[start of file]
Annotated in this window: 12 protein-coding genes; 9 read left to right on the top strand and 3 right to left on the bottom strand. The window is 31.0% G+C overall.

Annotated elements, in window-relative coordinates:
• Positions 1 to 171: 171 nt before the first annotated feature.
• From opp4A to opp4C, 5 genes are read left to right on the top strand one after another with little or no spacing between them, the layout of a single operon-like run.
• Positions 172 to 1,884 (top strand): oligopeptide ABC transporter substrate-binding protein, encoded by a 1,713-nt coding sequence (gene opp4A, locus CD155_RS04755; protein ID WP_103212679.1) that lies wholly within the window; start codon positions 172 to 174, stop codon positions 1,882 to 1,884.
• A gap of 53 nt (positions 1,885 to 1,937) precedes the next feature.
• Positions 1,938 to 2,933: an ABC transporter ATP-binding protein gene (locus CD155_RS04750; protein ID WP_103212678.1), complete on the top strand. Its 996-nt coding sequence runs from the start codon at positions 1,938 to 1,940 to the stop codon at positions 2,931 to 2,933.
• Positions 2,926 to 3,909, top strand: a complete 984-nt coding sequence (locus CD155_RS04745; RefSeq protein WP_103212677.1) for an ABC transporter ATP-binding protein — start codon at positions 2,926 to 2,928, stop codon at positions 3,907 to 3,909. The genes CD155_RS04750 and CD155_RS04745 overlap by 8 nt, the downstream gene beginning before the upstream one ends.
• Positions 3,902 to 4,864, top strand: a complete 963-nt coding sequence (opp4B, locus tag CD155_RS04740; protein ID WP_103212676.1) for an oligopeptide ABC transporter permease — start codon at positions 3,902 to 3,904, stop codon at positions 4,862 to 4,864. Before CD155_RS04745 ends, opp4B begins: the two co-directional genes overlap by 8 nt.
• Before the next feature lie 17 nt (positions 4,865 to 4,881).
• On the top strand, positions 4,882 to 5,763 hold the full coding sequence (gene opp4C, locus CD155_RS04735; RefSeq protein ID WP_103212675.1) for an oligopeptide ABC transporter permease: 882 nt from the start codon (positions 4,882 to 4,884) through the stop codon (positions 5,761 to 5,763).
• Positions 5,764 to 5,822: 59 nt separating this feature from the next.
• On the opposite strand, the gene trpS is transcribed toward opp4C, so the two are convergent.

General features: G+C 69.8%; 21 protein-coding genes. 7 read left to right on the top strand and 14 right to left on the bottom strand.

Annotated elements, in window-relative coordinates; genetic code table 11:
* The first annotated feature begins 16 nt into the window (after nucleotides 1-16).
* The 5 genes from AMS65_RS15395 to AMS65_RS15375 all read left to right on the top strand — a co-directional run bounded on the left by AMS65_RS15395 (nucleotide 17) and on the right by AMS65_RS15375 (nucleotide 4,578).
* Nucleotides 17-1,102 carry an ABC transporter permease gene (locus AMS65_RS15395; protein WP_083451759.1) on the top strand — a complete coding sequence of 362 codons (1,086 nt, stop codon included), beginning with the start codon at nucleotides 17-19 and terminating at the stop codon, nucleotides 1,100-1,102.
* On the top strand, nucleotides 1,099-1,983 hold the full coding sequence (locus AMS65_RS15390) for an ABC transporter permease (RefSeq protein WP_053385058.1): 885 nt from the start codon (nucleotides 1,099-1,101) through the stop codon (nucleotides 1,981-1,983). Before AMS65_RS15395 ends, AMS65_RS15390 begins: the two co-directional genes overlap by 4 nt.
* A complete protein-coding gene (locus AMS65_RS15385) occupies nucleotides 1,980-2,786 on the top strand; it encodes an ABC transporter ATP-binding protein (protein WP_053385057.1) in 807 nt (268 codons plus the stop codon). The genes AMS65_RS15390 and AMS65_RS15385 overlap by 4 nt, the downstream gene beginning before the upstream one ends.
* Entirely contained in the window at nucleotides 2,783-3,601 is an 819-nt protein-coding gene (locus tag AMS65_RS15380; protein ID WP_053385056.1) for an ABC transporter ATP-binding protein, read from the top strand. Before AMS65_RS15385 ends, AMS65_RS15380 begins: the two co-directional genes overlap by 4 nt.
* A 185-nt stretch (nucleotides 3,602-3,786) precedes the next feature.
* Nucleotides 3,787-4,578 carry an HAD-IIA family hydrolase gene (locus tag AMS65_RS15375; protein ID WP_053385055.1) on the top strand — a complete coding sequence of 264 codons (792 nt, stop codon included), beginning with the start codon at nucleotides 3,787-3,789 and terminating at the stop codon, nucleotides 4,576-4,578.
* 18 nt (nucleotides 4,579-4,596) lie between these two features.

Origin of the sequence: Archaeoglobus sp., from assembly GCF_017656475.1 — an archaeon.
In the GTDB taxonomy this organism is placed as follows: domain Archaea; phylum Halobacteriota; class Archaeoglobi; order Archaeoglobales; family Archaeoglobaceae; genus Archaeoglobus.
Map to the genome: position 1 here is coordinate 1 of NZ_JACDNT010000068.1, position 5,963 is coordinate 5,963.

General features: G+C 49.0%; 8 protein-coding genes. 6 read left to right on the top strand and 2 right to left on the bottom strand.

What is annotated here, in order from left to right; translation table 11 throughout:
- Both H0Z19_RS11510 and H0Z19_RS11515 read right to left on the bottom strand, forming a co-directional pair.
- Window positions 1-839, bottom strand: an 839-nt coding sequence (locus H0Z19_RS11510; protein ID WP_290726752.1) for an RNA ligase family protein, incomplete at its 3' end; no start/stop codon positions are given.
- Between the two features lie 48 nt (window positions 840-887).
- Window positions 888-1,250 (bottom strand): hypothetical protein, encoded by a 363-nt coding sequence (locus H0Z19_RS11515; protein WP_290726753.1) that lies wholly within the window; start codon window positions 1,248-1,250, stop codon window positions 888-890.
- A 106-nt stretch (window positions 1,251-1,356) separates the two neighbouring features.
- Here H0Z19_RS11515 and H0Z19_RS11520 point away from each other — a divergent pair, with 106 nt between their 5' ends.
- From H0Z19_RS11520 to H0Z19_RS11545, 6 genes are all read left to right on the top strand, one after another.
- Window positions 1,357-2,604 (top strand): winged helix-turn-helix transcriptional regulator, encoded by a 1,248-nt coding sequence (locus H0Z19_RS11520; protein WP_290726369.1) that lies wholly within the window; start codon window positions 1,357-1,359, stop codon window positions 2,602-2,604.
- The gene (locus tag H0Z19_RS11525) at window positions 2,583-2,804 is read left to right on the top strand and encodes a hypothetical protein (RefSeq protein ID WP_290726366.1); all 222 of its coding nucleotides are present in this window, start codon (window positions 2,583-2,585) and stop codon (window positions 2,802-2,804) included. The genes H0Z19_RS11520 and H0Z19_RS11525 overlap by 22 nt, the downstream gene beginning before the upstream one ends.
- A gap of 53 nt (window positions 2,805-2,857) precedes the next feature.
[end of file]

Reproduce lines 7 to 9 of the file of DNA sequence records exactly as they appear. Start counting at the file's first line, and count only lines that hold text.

• Positions 1,938 to 2,933: an ABC transporter ATP-binding protein gene (locus CD155_RS04750; protein ID WP_103212678.1), complete on the top strand. Its 996-nt coding sequence runs from the start codon at positions 1,938 to 1,940 to the stop codon at positions 2,931 to 2,933.
• Positions 2,926 to 3,909, top strand: a complete 984-nt coding sequence (locus CD155_RS04745; RefSeq protein WP_103212677.1) for an ABC transporter ATP-binding protein — start codon at positions 2,926 to 2,928, stop codon at positions 3,907 to 3,909. The genes CD155_RS04750 and CD155_RS04745 overlap by 8 nt, the downstream gene beginning before the upstream one ends.
• Positions 3,902 to 4,864, top strand: a complete 963-nt coding sequence (opp4B, locus tag CD155_RS04740; protein ID WP_103212676.1) for an oligopeptide ABC transporter permease — start codon at positions 3,902 to 3,904, stop codon at positions 4,862 to 4,864. Before CD155_RS04745 ends, opp4B begins: the two co-directional genes overlap by 8 nt.